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Countdown to the 2022 Olympic Winter Games

Johnson Three-for-Three in Downhill Podiums; Wright First Points

By Megan Harrod
January, 9 2021
Breezy Johnson Third Place St. Anton
On a sunny day with a perfect surface, Land Rover U.S. Alpine Ski Team athlete Breezy Johnson put the hammer down, grabbing her third (third-place) podium in as many downhill races at stunning St. Anton, Austria. (Joe Klamar - AFP via Getty Images)

On a sunny day with a perfect surface, Land Rover U.S. Alpine Ski Team athlete Breezy Johnson put the hammer down, grabbing her third (third-place) podium in as many downhill races at stunning St. Anton, Austria.

Coming into Saturday, women from the U.S. had won the last two World Cup downhill events in this ski resort: Lindsey Vonn in 2007 and Alice Mckennis Duran in 2013. But, it was a pedal-to-the-metal—or shall we say “medal”—run for Italy’s Sofia Goggia with her signature, wild skiing that keeps fans on the edge of their seats and Goggia on the top of the podium. She was pushing it to the absolute limit, and no one could catch her, as she took the victory by 96 hundredths of a second. Austria’s Tamara Tippler finished just ahead of Johnson in second, while Johnson rounded out the podium in third—a mere eight hundredths off of Tippler’s pace. 

Of Goggia's performance, Johnson said, “I think that Sofia’s run was incredible...she skied with a lot of courage and she sometimes isn’t so good at always pulling that off, but she did an amazing job today and skied really spectacularly. Hats off to her.”

With a bulletproof surface, blue skies, and all of the positive vibes (including a text exchange from former teammate Lindsey Vonn, who said "Try to keep St. Anton in America's hands, ok?"), Johnson sent it down the technical—though classic, true—Arlberg Kandahar Rennen downhill to ski into third—her third third-place in a row in downhill. Following the race, Johnson credited Official Training Site Copper Mountain, Colorado, for the solid prep period in November that set the speed team up for success coming into Europe.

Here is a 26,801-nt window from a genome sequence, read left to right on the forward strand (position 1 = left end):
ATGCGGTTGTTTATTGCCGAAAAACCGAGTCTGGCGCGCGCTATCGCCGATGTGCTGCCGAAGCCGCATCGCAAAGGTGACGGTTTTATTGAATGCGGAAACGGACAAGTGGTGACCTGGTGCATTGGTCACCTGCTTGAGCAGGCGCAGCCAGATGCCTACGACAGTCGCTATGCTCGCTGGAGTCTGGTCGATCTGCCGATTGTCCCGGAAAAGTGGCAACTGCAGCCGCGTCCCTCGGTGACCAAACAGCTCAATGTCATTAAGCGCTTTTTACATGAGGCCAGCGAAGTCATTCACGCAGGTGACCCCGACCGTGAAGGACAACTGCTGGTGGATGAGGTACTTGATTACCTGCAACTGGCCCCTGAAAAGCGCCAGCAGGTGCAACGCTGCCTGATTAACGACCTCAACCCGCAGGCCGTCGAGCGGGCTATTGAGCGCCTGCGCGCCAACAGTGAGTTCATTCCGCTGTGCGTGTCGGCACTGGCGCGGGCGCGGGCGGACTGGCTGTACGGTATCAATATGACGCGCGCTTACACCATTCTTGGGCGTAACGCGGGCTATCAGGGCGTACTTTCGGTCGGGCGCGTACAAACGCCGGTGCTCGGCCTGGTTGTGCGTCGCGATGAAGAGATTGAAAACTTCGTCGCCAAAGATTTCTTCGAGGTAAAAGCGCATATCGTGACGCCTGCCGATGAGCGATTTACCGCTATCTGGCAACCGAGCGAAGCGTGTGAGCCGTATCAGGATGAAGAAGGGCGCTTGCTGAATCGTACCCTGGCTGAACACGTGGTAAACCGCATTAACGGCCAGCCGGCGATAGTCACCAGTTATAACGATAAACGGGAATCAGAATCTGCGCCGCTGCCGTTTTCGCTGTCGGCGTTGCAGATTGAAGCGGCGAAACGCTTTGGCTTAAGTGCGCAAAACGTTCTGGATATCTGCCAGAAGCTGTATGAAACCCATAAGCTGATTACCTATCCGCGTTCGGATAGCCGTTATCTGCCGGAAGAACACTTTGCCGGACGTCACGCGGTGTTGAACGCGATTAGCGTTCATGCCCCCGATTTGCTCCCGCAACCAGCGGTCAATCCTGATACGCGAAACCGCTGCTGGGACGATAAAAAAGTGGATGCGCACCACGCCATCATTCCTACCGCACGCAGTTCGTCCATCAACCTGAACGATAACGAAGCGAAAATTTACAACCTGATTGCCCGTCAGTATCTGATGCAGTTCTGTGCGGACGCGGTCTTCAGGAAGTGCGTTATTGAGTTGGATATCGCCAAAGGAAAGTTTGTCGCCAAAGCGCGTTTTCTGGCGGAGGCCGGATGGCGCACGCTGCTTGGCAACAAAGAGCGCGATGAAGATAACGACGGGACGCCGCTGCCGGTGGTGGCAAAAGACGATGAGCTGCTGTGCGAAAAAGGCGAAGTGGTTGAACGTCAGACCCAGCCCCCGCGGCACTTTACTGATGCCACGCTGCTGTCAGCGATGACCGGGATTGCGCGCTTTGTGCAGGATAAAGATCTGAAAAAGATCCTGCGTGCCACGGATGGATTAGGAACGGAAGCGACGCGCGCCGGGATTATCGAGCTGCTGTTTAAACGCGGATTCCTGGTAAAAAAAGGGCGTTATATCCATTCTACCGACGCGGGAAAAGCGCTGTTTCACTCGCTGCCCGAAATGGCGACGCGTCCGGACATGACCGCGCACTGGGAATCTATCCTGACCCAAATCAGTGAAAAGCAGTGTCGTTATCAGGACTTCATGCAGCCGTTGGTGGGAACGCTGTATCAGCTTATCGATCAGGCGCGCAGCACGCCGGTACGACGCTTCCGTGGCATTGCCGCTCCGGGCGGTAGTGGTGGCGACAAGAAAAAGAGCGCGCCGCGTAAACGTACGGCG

“We struggled to get training in the spring, but our coaches worked really hard to find good training opportunities...we went to Saas-Fee (Switzerland), and then we were the only team besides the German men who went to Copper Mountain,” noted Johnson. “We worked really hard there, we had great conditions, we trained with our men’s team...and had a lot of really good training there. That was great to get full-length downhill training in NovemberI honestly don’t know if anyone else got that, but it was really amazing to have. I think that helped a lot in order to get ready, because you come to Val d’Isere and here (at St. Anton), and it almost feels a little bit slow.”

The Land Rover U.S. Alpine Ski Team continues to show its depth, with first-year U.S. Ski Team member Isabella “Bella” Wright scoring her career-first World Cup points. After a competitor had a bad crash in the finish and Wright was “iced” (long hold) in the start, Wright calmed her mind and focused on the task at hand, moving from bib 45 to 27th and grabbing her first World Cup points. In the finish, she was greeted by teammates and hugs and was overcome with emotion as she shed some happy tears. 

Olympian and speed veteran Laurenne Ross, who sustained back-to-back knee injuries that kept her sidelined for the entire 2019-20 season, returned to the start gate in a courageous fashion on Saturday. After watching her partner Tommy Ford’s horrific crash in Adelboden, Switzerland, just before her race, Ross found the courage to step into the World Cup start gate for the first time in a massive 704-day break. Ross finished in 39th. 

Olympian Alice McKennis, who won at St. Anton in 2013 and recently broke her ankle (in Val d'Isere), said of teammate Ross, "I don't think I've ever watched a women's speed race from home, injured. But seeing her finish was worth it." 

The St. Anton World Cup weekend wraps on Sunday with a super-G before the tech women head to Flachau, Austria for the classic night slalom on Tuesday. 

RESULTS
Women’s downhill

HOW TO WATCH
Jan. 6-13, 2021

Saturday, Jan 9
8:00 p.m. FIS Alpine World Cup Men's Giant Slalom - same-day broadcast, Adelboden, SUI, Broadcast NBCSN

Sunday, Jan. 10
4:30 a.m. FIS Alpine World Cup Men's Slalom, run 1 - LIVE, Adelboden, SUI, Streaming Peacock
5:30 a.m. FIS Alpine World Cup Women's Super-G - LIVE, St. Anton, AUT, Streaming Peacock
7:30 a.m. FIS Alpine World Cup Men's Slalom, run 2 - LIVE, Adelboden, SUI, Broadcast Olympic Channel
7:30 a.m. FIS Alpine World Cup Men's Slalom, run 2 - LIVE, Adelboden, SUI, Streaming Peacock
2:00 p.m. FIS Alpine World Cup Men's Slalom - same-day broadcast, Adelboden, SUI, Broadcast NBCSN

Tuesday, Jan. 12
12:00 p.m. FIS Alpine World Cup Women's Slalom, run 1 - LIVE, Flachau, AUT, Streaming Peacock
2:45 p.m. FIS Alpine World Cup Women's Slalom, run 2 - LIVE, Flachau, AUT, Streaming Peacock

All streams will be available via desktop as well as mobile, tablet, and connected television platforms. The NBC Sports, Peacock TV, and Olympic Channel app are available on the Apple App Store, Google Play, Windows Store, Roku Channel Store, Apple TV, and Amazon Fire.